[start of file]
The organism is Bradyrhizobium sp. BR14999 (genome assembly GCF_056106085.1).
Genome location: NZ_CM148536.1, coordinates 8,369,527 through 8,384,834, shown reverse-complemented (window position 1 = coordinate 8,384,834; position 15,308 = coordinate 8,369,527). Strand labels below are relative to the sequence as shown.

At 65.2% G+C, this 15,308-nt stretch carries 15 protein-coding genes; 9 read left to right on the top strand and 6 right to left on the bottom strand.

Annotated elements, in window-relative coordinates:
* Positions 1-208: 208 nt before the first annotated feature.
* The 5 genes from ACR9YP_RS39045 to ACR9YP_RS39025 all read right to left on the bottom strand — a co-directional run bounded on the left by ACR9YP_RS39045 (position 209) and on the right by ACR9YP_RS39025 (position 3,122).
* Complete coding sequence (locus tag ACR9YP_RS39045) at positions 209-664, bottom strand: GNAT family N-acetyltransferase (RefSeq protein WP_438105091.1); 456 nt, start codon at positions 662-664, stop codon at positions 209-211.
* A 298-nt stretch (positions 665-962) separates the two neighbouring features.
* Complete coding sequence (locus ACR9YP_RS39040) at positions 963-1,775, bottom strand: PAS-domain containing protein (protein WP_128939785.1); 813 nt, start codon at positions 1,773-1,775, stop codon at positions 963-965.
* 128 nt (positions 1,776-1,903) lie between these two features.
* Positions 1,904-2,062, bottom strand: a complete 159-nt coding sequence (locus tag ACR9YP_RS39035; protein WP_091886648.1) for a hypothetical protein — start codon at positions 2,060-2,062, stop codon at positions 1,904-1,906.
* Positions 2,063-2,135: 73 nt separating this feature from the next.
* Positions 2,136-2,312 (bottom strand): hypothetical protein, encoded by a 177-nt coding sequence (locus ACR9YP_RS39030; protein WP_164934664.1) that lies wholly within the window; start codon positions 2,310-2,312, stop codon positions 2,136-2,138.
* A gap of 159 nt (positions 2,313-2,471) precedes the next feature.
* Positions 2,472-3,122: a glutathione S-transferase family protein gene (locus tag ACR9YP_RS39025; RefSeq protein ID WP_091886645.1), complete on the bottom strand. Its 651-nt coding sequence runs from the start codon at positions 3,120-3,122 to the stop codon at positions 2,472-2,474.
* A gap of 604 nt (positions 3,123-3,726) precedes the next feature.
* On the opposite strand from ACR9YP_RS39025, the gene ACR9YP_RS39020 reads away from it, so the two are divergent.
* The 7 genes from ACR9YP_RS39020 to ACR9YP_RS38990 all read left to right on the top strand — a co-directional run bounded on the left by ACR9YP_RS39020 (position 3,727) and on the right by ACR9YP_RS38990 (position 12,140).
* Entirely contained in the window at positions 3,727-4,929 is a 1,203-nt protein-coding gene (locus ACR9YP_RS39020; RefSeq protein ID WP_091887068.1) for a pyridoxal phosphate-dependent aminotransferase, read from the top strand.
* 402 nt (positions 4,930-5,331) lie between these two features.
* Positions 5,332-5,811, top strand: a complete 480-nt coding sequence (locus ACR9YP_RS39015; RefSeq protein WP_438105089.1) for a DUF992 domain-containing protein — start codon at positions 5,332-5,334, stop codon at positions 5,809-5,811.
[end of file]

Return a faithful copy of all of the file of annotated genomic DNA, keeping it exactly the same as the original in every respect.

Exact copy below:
The organism is Bradyrhizobium sp. BR14999 (genome assembly GCF_056106085.1).
Genome location: NZ_CM148536.1, coordinates 8,369,527 through 8,384,834, shown reverse-complemented (window position 1 = coordinate 8,384,834; position 15,308 = coordinate 8,369,527). Strand labels below are relative to the sequence as shown.

At 65.2% G+C, this 15,308-nt stretch carries 15 protein-coding genes; 9 read left to right on the top strand and 6 right to left on the bottom strand.

Annotated elements, in window-relative coordinates:
* Positions 1-208: 208 nt before the first annotated feature.
* The 5 genes from ACR9YP_RS39045 to ACR9YP_RS39025 all read right to left on the bottom strand — a co-directional run bounded on the left by ACR9YP_RS39045 (position 209) and on the right by ACR9YP_RS39025 (position 3,122).
* Complete coding sequence (locus tag ACR9YP_RS39045) at positions 209-664, bottom strand: GNAT family N-acetyltransferase (RefSeq protein WP_438105091.1); 456 nt, start codon at positions 662-664, stop codon at positions 209-211.
* A 298-nt stretch (positions 665-962) separates the two neighbouring features.
* Complete coding sequence (locus ACR9YP_RS39040) at positions 963-1,775, bottom strand: PAS-domain containing protein (protein WP_128939785.1); 813 nt, start codon at positions 1,773-1,775, stop codon at positions 963-965.
* 128 nt (positions 1,776-1,903) lie between these two features.
* Positions 1,904-2,062, bottom strand: a complete 159-nt coding sequence (locus tag ACR9YP_RS39035; protein WP_091886648.1) for a hypothetical protein — start codon at positions 2,060-2,062, stop codon at positions 1,904-1,906.
* Positions 2,063-2,135: 73 nt separating this feature from the next.
* Positions 2,136-2,312 (bottom strand): hypothetical protein, encoded by a 177-nt coding sequence (locus ACR9YP_RS39030; protein WP_164934664.1) that lies wholly within the window; start codon positions 2,310-2,312, stop codon positions 2,136-2,138.
* A gap of 159 nt (positions 2,313-2,471) precedes the next feature.
* Positions 2,472-3,122: a glutathione S-transferase family protein gene (locus tag ACR9YP_RS39025; RefSeq protein ID WP_091886645.1), complete on the bottom strand. Its 651-nt coding sequence runs from the start codon at positions 3,120-3,122 to the stop codon at positions 2,472-2,474.
* A gap of 604 nt (positions 3,123-3,726) precedes the next feature.
* On the opposite strand from ACR9YP_RS39025, the gene ACR9YP_RS39020 reads away from it, so the two are divergent.
* The 7 genes from ACR9YP_RS39020 to ACR9YP_RS38990 all read left to right on the top strand — a co-directional run bounded on the left by ACR9YP_RS39020 (position 3,727) and on the right by ACR9YP_RS38990 (position 12,140).
* Entirely contained in the window at positions 3,727-4,929 is a 1,203-nt protein-coding gene (locus ACR9YP_RS39020; RefSeq protein ID WP_091887068.1) for a pyridoxal phosphate-dependent aminotransferase, read from the top strand.
* 402 nt (positions 4,930-5,331) lie between these two features.
* Positions 5,332-5,811, top strand: a complete 480-nt coding sequence (locus ACR9YP_RS39015; RefSeq protein WP_438105089.1) for a DUF992 domain-containing protein — start codon at positions 5,332-5,334, stop codon at positions 5,809-5,811.